Unfortunately, the Laziness Lie tries to convince us that these behaviors are moral failings instead of a natural part of human diversity.
Check in with your own expectations for your child and their expectations for themselves - are the expectations coming from a fear of low productivity and laziness? Are the expectations appropriate for your child’s abilities and sensitivities?
Your child needs different support
What accommodations and supports are in place to support your child with tasks or activities they find challenging?
Needs often change as children develop and as their environments change. Think about what tasks or situations cause your child the most stress right now. Are there ways you could offer your child more support in these areas, at home or at school?
For example, if your child is sensitive to sound and seems lazy or overwhelmed since returning to in-person school, you could consider accommodations that reduce sensory input and help them regulate during the day, perhaps by using noise-canceling headphones or working in a quiet location at times.
Your child isn’t using the supports available
It’s also important to consider the messaging around accommodations and supports. Is your child or teen encouraged to use accommodations freely and with pride for their own self-advocacy, or are accommodations and supports seen as “cheating” or shameful?
If ideas like those in The Laziness Lie are interfering with your child’s ability to self-advocate or with your ability to encourage their support systems, I highly recommend Laziness Does Not Exist to help you begin to question internalized ableism.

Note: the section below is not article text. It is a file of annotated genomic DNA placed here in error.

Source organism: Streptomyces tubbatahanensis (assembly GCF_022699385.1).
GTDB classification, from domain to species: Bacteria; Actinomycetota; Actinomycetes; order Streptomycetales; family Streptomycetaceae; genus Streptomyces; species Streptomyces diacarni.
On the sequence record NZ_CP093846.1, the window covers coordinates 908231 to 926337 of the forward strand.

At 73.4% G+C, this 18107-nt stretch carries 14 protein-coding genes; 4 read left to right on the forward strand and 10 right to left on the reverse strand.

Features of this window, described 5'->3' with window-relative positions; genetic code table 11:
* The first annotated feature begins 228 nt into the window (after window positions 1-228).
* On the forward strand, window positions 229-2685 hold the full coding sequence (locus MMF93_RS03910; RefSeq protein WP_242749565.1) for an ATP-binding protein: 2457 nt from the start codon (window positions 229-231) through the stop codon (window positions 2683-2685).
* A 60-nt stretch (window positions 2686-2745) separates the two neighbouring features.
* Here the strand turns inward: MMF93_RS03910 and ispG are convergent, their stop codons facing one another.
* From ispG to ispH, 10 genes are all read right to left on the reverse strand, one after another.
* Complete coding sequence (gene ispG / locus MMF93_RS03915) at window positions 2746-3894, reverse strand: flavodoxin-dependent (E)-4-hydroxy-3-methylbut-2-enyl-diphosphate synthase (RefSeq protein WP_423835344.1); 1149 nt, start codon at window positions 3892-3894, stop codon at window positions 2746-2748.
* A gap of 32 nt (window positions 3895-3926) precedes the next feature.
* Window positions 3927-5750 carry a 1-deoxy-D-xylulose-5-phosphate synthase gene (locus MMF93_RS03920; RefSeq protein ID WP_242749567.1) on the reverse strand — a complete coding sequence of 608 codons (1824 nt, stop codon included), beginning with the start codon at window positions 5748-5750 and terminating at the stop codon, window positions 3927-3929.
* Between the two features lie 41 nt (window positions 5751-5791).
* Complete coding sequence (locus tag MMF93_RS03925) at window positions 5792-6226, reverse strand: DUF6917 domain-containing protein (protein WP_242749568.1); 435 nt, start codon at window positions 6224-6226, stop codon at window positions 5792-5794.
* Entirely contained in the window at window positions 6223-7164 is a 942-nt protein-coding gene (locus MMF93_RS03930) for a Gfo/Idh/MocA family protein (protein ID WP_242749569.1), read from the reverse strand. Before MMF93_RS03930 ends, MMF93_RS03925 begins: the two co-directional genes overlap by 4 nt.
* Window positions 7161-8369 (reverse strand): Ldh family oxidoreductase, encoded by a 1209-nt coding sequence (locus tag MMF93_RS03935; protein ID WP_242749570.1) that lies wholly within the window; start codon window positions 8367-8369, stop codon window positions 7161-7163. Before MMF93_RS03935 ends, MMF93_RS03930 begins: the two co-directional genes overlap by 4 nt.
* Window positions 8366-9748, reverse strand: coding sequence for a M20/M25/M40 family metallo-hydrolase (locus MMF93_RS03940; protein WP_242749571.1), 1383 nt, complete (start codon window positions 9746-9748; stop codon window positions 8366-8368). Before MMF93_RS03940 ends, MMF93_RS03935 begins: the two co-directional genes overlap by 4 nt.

Your child is overworked and burnt out
As Dr. Price writes about in his book, research on productivity shows there are limits to how much work a person can do, but our societal expectations are often much higher than those natural limits. (You may feel validated, for example, to learn that the 40-hour workweek is “still probably too long and demanding for most people” according to Dr. Price’s summary of the research.)
Feelings of “laziness” are sometimes a sign that the “lazy” person is on the edge of burnout - that they are doing too much. In this case, laziness is a warning sign to make more time for rest, rejuvenation, and play.
Your child is underchallenged in their strengths
When a twice-exceptional kid is asked to do tasks that are too easy in an area of strength, their innate drive to learn and explore can wane - because there’s no opportunity for them to truly learn and explore.
I think the Laziness Lie leads some educators to believe that all children must complete all tasks - as if doing a task is inherently valuable, even if the child has mastered the material and won’t learn anything. Sometimes providing more stimulating or challenging work in a child’s area of strength or interest can help a seemingly lazy kid feel excited and engaged in learning again.
Your child is anxious, sad, or stressed